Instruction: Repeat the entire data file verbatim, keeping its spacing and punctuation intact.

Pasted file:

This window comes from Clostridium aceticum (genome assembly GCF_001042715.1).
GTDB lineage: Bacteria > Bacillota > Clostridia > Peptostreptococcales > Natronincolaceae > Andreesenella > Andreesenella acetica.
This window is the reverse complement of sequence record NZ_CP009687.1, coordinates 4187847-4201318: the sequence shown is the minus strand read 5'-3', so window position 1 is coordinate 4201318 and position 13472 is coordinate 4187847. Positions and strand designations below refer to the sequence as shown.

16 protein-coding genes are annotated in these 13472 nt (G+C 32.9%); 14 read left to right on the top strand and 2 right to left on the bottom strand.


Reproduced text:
This window comes from Clostridium aceticum (genome assembly GCF_001042715.1).
GTDB lineage: Bacteria > Bacillota > Clostridia > Peptostreptococcales > Natronincolaceae > Andreesenella > Andreesenella acetica.
This window is the reverse complement of sequence record NZ_CP009687.1, coordinates 4187847-4201318: the sequence shown is the minus strand read 5'-3', so window position 1 is coordinate 4201318 and position 13472 is coordinate 4187847. Positions and strand designations below refer to the sequence as shown.

16 protein-coding genes are annotated in these 13472 nt (G+C 32.9%); 14 read left to right on the top strand and 2 right to left on the bottom strand.